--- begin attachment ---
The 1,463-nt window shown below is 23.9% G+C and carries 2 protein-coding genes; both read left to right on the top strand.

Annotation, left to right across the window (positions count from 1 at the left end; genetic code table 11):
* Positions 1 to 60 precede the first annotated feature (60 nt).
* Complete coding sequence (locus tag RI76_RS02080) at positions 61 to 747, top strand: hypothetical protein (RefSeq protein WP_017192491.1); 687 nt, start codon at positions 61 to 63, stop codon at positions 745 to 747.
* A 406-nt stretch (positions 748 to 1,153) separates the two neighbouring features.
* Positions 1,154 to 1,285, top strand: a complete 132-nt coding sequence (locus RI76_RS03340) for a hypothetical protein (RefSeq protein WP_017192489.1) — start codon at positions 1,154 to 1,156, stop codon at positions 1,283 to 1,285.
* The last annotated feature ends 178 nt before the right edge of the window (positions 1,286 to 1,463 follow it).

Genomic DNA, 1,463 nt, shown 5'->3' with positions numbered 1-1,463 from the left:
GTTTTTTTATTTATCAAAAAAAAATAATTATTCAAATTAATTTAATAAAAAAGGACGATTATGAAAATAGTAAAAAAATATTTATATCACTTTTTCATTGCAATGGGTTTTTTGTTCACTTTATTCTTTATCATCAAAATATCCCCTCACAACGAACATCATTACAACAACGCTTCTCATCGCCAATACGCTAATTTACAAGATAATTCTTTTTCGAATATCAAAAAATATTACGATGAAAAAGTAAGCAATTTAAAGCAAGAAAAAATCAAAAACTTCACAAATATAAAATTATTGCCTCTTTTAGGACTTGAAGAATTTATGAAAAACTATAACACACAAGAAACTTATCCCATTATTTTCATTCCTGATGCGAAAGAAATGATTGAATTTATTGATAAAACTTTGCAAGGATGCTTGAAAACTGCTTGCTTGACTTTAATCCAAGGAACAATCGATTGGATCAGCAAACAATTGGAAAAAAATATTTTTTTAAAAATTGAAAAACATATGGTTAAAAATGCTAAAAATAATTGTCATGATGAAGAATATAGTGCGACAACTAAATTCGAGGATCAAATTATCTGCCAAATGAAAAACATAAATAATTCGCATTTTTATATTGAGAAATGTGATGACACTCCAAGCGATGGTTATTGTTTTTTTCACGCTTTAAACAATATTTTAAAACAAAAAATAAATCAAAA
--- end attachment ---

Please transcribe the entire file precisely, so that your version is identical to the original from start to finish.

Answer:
The 1,463-nt window shown below is 23.9% G+C and carries 2 protein-coding genes; both read left to right on the top strand.

Annotation, left to right across the window (positions count from 1 at the left end; genetic code table 11):
* Positions 1 to 60 precede the first annotated feature (60 nt).
* Complete coding sequence (locus tag RI76_RS02080) at positions 61 to 747, top strand: hypothetical protein (RefSeq protein WP_017192491.1); 687 nt, start codon at positions 61 to 63, stop codon at positions 745 to 747.
* A 406-nt stretch (positions 748 to 1,153) separates the two neighbouring features.
* Positions 1,154 to 1,285, top strand: a complete 132-nt coding sequence (locus RI76_RS03340) for a hypothetical protein (RefSeq protein WP_017192489.1) — start codon at positions 1,154 to 1,156, stop codon at positions 1,283 to 1,285.
* The last annotated feature ends 178 nt before the right edge of the window (positions 1,286 to 1,463 follow it).

Genomic DNA, 1,463 nt, shown 5'->3' with positions numbered 1-1,463 from the left:
GTTTTTTTATTTATCAAAAAAAAATAATTATTCAAATTAATTTAATAAAAAAGGACGATTATGAAAATAGTAAAAAAATATTTATATCACTTTTTCATTGCAATGGGTTTTTTGTTCACTTTATTCTTTATCATCAAAATATCCCCTCACAACGAACATCATTACAACAACGCTTCTCATCGCCAATACGCTAATTTACAAGATAATTCTTTTTCGAATATCAAAAAATATTACGATGAAAAAGTAAGCAATTTAAAGCAAGAAAAAATCAAAAACTTCACAAATATAAAATTATTGCCTCTTTTAGGACTTGAAGAATTTATGAAAAACTATAACACACAAGAAACTTATCCCATTATTTTCATTCCTGATGCGAAAGAAATGATTGAATTTATTGATAAAACTTTGCAAGGATGCTTGAAAACTGCTTGCTTGACTTTAATCCAAGGAACAATCGATTGGATCAGCAAACAATTGGAAAAAAATATTTTTTTAAAAATTGAAAAACATATGGTTAAAAATGCTAAAAATAATTGTCATGATGAAGAATATAGTGCGACAACTAAATTCGAGGATCAAATTATCTGCCAAATGAAAAACATAAATAATTCGCATTTTTATATTGAGAAATGTGATGACACTCCAAGCGATGGTTATTGTTTTTTTCACGCTTTAAACAATATTTTAAAACAAAAAATAAATCAAAA